Thursday, October 9, 2008

Bent on our own undertakings

Currently, the specter of global financial crisis induced by the U.S sub-prime mortgage crisis has extended well beyond the financial sector and is hovering over almost all the economic entities. The individual consumption accounting for 2/3 of the U.S GDP has been on the conspicuous decline. The unprecedented financial turmoil also hit the E.U countries and Japan, dramatically lowering their import demands.

Generally speaking, the contradictions seen in the world economy and involving multi-parties are still accumulating and deepening, with many uncertain and unpredictable factors in existence. Overshadowed by the gloomy world economy, the foreign demands for China’s economic growth would correspondingly go down, and the production as well as operation in some industries and enterprises would also be thrown into great difficult.

With the shrinking of foreign demands, the situation featuring less orders and downward exports could not be reversed in a short period. China’ emerging economy, highly dependent on its foreign trade, will accordingly have to face a fresh challenge. We will, therefore, have to make all-out efforts to shake off the side effects brought about by the globe-sized financial turmoil by facing up to the harsh reality and beating difficulties confronting us. China’s government decided to adopt flexible but prudent policies in its efforts to promote economic restructuring and transformation, steering clear of economic ups and downs in a bid to ensure a steady and smooth growth in its exports.

Facing the world wide financial crisis, China, as the biggest developing country, will act in a responsible way, bent on its own work ensuring a long-term and stable economic growth, which will be a great contribution to the global economy. To combat the weakening foreign demands, China is endeavoring to expand the domestic demands, streamline the relationship between domestic demands and foreign demands, further increase the ability of resistance on risks, and sharpen the comprehensive competitiveness of China’s economy.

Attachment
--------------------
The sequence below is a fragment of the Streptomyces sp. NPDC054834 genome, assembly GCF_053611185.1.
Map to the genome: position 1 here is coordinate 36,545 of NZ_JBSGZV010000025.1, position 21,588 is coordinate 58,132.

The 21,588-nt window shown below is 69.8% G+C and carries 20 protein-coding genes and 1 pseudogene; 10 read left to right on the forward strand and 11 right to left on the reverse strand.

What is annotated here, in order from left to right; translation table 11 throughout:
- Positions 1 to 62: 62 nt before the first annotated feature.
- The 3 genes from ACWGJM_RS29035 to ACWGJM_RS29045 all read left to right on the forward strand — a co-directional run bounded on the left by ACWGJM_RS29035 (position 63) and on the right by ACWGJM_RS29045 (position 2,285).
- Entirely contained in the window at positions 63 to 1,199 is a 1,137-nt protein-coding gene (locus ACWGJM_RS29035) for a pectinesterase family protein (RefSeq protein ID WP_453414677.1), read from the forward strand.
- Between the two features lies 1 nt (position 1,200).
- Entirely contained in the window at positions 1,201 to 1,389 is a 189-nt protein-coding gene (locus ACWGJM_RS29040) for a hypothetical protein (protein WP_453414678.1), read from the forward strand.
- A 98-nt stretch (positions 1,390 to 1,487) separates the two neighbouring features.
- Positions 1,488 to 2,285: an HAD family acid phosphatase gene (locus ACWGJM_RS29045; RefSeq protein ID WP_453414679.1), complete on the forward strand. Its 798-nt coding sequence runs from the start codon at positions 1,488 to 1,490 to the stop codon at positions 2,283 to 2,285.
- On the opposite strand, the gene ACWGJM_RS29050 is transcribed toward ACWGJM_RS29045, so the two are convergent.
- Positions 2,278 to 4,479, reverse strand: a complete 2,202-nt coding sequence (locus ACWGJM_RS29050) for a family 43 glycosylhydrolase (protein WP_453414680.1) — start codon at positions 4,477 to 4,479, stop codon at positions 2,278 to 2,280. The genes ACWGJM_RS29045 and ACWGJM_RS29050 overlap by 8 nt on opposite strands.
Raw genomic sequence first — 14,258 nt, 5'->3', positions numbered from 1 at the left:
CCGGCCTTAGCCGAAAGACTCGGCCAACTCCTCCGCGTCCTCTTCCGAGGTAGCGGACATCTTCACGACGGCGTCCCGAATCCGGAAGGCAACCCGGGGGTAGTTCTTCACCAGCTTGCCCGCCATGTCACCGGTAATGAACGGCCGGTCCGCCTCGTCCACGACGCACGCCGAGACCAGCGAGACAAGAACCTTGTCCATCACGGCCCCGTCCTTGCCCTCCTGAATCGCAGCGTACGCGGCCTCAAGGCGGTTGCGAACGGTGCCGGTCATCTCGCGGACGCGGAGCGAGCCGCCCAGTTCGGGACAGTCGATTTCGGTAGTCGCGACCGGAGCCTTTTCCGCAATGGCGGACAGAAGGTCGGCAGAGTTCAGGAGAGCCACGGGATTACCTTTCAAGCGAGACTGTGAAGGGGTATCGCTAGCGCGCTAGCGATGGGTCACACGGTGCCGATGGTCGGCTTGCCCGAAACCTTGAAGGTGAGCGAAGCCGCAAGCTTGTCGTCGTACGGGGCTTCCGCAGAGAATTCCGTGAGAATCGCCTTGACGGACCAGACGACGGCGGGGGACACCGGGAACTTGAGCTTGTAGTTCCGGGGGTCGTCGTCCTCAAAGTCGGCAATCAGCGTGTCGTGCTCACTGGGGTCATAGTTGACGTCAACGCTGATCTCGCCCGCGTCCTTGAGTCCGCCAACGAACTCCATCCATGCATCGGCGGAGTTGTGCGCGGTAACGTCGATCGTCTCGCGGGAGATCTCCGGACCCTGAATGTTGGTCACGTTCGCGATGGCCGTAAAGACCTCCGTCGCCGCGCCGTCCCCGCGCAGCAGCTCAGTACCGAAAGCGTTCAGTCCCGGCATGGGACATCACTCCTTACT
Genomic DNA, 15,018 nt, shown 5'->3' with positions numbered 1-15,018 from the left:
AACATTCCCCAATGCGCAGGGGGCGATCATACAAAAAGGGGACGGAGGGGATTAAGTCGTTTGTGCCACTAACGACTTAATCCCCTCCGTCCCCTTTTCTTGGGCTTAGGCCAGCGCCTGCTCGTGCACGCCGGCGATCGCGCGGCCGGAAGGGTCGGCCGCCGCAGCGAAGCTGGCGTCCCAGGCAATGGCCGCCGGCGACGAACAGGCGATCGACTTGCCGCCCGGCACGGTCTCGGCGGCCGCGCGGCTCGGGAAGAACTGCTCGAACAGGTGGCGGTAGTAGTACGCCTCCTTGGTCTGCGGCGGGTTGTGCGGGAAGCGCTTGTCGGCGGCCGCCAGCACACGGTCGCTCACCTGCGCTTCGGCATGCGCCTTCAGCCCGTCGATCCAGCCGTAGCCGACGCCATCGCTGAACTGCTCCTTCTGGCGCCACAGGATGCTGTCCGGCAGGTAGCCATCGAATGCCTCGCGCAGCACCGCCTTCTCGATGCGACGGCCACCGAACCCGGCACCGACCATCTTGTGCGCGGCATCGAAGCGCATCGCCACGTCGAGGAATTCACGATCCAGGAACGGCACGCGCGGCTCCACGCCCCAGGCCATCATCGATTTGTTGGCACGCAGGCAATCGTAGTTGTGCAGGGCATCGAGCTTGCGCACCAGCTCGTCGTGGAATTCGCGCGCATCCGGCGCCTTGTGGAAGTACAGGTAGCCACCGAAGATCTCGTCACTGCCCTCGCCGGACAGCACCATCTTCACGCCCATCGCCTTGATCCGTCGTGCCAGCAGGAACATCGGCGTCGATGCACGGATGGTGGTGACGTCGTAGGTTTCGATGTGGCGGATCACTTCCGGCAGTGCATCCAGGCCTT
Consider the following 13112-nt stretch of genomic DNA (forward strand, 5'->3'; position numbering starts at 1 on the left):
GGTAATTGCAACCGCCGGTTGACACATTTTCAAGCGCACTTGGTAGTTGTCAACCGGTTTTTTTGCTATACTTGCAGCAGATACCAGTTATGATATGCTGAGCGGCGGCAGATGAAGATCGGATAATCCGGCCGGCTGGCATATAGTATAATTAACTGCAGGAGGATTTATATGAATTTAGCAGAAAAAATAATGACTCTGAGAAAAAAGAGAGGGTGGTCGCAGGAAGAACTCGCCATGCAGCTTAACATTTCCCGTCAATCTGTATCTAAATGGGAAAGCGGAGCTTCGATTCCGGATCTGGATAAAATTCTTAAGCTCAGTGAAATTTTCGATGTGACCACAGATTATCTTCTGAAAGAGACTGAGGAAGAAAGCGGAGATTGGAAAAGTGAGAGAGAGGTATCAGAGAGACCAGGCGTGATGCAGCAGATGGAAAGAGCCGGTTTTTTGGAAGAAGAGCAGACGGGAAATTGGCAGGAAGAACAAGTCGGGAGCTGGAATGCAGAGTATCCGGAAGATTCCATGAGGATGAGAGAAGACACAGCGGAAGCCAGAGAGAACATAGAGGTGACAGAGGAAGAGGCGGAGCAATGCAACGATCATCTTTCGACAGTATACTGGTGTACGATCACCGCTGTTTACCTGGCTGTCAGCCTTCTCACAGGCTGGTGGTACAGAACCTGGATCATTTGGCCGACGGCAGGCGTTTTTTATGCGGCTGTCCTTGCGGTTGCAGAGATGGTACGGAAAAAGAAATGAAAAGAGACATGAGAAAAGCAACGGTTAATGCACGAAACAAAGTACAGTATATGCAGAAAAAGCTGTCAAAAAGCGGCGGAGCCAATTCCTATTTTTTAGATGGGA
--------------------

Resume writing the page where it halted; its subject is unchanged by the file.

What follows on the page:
Since the beginning of this year, reconciliation has been enhanced in China’s national economic development, and the ‘three carriages’---investment, consumption and export—have tended to keep in balance. Domestic demands have thus far contributed more than ever to the GDP growth. The first three quarters of the year have yielded the highest growth rate for 12 years in retail volumes of consumer goods. The just closed National Day holidays, set on October 1 and lasting a week, has created nearly 420 billion yuan so far in consumption. All this put together has delivered a positive message in face of the dim economic outlook.

The downward spiral of foreign demands could to some extent affect China’s economic growth rate, nevertheless, China is an emerging but giant economy with a much broader horizon in terms of its domestic market, and its large population of 1.3 billion, especially its vast countryside with a population of more than 800 million, possesses great market potential to be tapped.

On top of that, China is at the accelerating stage of urbanization and industrialization, with more opportunities and more room for maneuver. The driving force propelling China’s economic growth is being shifted from the heavy dependence on foreign demands and exports to the dependence on the coordination of consumption, investment and export. It is convincing that, with the ‘three carriages’ going well and advancing in step with time and situation, China’s economy will be strong enough to brave the financial storms from outside, by standing at a new height, take advantage of ‘two markets’ and ‘two resources,’ and maintain a better and faster trend in its economic development.

By People's Daily Online

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